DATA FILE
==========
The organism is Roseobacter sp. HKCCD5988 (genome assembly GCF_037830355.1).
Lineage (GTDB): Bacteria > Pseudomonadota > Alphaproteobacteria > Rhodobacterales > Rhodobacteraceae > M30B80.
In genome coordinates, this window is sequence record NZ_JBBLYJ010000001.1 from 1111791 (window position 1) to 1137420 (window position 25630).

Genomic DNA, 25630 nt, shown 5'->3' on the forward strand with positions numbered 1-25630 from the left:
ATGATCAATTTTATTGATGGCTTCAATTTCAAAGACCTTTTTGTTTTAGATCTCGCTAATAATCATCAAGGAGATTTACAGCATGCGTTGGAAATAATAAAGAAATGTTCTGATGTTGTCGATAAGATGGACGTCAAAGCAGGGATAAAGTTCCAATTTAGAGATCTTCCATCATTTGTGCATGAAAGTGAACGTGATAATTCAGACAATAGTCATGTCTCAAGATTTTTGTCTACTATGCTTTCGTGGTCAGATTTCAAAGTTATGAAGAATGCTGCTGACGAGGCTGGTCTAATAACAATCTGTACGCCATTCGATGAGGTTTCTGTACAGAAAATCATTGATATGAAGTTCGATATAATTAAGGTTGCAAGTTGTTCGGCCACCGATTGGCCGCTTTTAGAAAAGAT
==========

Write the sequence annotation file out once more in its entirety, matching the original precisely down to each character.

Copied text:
The organism is Roseobacter sp. HKCCD5988 (genome assembly GCF_037830355.1).
Lineage (GTDB): Bacteria > Pseudomonadota > Alphaproteobacteria > Rhodobacterales > Rhodobacteraceae > M30B80.
In genome coordinates, this window is sequence record NZ_JBBLYJ010000001.1 from 1111791 (window position 1) to 1137420 (window position 25630).

Genomic DNA, 25630 nt, shown 5'->3' on the forward strand with positions numbered 1-25630 from the left:
ATGATCAATTTTATTGATGGCTTCAATTTCAAAGACCTTTTTGTTTTAGATCTCGCTAATAATCATCAAGGAGATTTACAGCATGCGTTGGAAATAATAAAGAAATGTTCTGATGTTGTCGATAAGATGGACGTCAAAGCAGGGATAAAGTTCCAATTTAGAGATCTTCCATCATTTGTGCATGAAAGTGAACGTGATAATTCAGACAATAGTCATGTCTCAAGATTTTTGTCTACTATGCTTTCGTGGTCAGATTTCAAAGTTATGAAGAATGCTGCTGACGAGGCTGGTCTAATAACAATCTGTACGCCATTCGATGAGGTTTCTGTACAGAAAATCATTGATATGAAGTTCGATATAATTAAGGTTGCAAGTTGTTCGGCCACCGATTGGCCGCTTTTAGAAAAGAT